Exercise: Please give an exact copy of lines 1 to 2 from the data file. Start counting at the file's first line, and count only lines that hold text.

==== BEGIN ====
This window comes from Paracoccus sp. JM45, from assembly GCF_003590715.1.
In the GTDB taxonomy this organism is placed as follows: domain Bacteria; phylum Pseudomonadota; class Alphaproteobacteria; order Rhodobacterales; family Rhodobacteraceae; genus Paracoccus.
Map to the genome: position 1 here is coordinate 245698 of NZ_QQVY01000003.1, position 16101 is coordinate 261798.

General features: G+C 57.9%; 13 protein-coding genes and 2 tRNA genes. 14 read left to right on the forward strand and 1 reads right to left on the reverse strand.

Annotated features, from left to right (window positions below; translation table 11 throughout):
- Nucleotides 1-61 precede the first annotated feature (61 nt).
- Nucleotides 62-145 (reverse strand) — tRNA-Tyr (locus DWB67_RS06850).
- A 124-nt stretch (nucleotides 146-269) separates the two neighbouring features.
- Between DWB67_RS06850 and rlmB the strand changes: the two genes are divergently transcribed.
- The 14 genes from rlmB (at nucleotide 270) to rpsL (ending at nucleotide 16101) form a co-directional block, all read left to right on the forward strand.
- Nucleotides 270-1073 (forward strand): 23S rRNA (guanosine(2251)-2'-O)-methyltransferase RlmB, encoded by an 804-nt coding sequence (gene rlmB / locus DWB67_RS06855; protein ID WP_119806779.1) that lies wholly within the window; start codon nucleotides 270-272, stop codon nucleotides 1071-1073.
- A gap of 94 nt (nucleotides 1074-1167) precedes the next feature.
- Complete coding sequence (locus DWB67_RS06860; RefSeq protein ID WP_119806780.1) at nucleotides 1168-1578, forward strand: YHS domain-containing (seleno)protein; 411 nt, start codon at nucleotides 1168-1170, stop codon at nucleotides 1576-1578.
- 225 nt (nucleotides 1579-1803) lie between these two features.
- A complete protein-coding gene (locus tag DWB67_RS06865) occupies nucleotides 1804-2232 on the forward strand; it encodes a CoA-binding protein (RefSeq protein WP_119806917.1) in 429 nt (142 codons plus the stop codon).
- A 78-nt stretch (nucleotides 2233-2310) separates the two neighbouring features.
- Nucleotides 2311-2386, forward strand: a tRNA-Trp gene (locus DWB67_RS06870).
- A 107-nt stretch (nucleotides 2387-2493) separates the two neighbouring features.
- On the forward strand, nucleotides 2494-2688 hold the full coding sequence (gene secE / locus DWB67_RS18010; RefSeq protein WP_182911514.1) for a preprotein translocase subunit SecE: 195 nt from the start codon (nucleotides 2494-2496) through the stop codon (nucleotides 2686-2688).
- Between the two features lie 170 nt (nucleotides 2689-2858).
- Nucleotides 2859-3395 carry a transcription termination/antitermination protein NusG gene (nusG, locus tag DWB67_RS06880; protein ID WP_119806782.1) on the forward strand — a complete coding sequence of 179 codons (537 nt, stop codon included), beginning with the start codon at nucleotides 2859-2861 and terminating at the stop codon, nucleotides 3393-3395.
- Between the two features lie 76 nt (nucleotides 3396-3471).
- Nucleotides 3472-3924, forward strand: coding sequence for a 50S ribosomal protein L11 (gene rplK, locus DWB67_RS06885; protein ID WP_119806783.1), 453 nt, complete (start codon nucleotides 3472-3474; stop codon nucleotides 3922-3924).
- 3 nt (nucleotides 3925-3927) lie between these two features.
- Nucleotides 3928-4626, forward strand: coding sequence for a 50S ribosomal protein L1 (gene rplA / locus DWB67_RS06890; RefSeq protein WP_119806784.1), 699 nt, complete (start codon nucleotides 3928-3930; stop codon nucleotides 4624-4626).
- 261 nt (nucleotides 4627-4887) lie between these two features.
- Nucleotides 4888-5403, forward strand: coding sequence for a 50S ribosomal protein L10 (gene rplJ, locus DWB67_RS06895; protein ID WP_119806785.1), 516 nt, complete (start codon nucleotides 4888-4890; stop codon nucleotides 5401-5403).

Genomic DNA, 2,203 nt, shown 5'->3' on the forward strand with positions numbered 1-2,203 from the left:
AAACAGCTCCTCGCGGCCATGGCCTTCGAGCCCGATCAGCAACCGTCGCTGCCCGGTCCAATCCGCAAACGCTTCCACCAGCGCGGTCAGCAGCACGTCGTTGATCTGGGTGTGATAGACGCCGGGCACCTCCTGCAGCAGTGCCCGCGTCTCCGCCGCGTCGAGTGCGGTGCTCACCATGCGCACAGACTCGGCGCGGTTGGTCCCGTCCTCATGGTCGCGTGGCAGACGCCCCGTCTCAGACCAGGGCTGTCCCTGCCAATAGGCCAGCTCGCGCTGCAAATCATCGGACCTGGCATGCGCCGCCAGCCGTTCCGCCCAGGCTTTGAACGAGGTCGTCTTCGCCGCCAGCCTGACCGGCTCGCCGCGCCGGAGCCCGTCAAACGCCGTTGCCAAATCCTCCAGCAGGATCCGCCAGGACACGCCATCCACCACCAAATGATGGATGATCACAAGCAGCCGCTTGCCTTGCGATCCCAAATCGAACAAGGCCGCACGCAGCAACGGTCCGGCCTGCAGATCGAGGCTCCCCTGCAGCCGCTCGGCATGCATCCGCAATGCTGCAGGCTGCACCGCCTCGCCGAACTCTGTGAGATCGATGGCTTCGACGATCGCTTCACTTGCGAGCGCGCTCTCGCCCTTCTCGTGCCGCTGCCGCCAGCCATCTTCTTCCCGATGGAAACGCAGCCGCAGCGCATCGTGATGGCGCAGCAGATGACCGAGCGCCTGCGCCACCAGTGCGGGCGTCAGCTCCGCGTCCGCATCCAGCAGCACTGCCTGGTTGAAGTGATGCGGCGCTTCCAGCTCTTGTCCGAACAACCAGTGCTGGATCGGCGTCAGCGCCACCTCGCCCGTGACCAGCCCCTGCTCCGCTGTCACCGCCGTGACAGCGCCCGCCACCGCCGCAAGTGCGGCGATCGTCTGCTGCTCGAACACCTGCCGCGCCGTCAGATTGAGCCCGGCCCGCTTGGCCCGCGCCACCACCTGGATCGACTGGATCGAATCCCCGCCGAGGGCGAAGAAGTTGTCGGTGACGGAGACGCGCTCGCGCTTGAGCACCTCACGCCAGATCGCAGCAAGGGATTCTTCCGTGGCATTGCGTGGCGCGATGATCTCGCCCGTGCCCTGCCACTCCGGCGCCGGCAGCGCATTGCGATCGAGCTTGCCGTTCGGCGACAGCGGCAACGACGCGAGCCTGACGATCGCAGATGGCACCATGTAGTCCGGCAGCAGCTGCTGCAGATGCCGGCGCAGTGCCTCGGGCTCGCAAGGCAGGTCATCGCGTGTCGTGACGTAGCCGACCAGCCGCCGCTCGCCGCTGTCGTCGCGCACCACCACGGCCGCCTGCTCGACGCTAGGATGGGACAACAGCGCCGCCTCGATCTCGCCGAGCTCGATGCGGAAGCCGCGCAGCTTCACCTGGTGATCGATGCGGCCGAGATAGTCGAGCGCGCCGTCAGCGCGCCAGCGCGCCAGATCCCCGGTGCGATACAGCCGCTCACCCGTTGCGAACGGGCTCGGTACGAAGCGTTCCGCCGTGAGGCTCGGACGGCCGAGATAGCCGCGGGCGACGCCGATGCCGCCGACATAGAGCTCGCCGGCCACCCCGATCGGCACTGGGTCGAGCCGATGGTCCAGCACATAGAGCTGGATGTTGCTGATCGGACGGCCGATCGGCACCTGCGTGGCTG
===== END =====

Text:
This window comes from Paracoccus sp. JM45, from assembly GCF_003590715.1.
In the GTDB taxonomy this organism is placed as follows: domain Bacteria; phylum Pseudomonadota; class Alphaproteobacteria; order Rhodobacterales; family Rhodobacteraceae; genus Paracoccus.